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    The vision thing

    Heather Mac Donald goes off on one of my pet peeves: the fake-high-minded contempt for “business” constantly poured out by government officials, most of whom wouldn’t know a life-enhancing innovation if it jumped up and bit ’em in the ass:

    Today it’s insurance and drug companies, tomorrow it’s oil producers, toy companies, banks, chemical manufacturers, or any number of other enterprises that offer necessary or simply life-enhancing products and services. The preening self-righteousness towards for-profit economic activity is not specific to any particular legislative initiative such as “health care reform,” it is part of the psychological make-up of many politicians and huge swathes of educated professionals, including virtually the entire academic world and non-profit sector, the media, and many high-paid lawyers. It is simply unbearable to hear these sheltered senators and congressmen look down upon people who have had the guts to try to create something that other people want to buy; who have had to figure out intricate supply chains and methods of financing; who have had to organize and motivate their employees; and who take financial risks with no guarantee of reward. For the anti-business mindset, the fact that businessmen need to make a profit in order to continue operating renders them prima facie suspect, if it doesn’t outright undercut any claim that they might have to contribute to the public good.

    It is the ingratitude that kills me the most among anti-business types. The materials that furnish a single room in an American home required daring, perseverance, and organizational skill from millions of individuals over generations. I hope they all got filthy rich.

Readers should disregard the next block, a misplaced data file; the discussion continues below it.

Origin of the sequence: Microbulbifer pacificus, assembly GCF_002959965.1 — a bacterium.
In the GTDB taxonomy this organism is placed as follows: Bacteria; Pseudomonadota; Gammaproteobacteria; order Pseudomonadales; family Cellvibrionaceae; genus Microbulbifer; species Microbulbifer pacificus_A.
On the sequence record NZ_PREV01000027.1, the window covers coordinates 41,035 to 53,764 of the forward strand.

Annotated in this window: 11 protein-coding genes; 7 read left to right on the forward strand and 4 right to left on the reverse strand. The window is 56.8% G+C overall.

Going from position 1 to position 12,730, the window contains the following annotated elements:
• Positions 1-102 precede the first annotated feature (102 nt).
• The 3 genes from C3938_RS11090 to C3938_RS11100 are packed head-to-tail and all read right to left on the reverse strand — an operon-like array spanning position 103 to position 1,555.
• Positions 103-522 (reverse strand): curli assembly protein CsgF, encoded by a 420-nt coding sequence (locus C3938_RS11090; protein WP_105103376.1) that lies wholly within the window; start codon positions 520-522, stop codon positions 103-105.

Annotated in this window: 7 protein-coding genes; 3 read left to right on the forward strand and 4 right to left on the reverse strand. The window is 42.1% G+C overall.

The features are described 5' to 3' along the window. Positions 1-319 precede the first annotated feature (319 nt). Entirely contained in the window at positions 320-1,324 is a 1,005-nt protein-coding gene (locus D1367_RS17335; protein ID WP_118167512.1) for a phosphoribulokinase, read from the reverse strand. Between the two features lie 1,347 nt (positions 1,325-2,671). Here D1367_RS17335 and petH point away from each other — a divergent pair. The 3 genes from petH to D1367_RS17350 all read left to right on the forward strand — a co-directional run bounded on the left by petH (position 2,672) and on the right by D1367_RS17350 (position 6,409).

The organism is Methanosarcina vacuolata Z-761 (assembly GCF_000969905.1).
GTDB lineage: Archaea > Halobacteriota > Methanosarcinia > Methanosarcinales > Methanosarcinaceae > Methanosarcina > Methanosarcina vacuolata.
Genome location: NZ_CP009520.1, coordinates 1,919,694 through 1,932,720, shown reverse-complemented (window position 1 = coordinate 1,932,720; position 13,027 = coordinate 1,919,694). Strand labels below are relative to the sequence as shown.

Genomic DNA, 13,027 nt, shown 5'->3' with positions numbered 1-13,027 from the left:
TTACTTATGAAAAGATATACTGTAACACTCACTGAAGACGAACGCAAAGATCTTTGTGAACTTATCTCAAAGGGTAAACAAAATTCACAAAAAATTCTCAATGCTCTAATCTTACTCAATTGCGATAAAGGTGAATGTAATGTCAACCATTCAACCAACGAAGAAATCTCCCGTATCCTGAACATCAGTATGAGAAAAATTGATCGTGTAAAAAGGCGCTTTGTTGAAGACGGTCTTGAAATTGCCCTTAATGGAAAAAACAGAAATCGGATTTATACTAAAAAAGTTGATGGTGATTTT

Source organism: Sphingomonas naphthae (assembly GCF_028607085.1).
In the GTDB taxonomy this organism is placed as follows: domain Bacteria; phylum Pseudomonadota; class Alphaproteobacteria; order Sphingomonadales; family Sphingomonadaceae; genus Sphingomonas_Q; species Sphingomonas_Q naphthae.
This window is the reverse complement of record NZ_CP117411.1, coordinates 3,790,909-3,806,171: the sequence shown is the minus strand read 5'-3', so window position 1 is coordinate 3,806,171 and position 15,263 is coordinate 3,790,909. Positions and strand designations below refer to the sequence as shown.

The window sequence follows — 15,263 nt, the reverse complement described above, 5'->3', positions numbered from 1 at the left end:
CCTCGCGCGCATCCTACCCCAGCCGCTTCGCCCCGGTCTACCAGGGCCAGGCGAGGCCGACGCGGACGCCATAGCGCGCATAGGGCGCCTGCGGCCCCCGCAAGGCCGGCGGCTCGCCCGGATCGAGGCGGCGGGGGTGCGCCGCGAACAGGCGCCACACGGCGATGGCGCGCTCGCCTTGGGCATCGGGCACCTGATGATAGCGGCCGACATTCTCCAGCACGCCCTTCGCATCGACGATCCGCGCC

Mac Donald takes some heat in the comments for not noting that big business is plenty blameworthy when it engages in shenanigans designed to block new entrants and hobble competitors, which I think is a fair point but not one that undermines her basic argument. (The most common way for established behemoths to insulate themselves from market forces, after all, is by enthusiastically supporting legislative efforts to establish licensing and “quality” standards that pile on business expenditures that only large organizations can afford.) The idea that government stands disinterestedly apart from private enterprise, defending the public good and (snarf!) increasing cost efficiency, is a joke. The idea that government power somehow tempers human greed in a way private-sector power does not is an exceedingly odd one, though its obvious why some people have an interest in propagating it.

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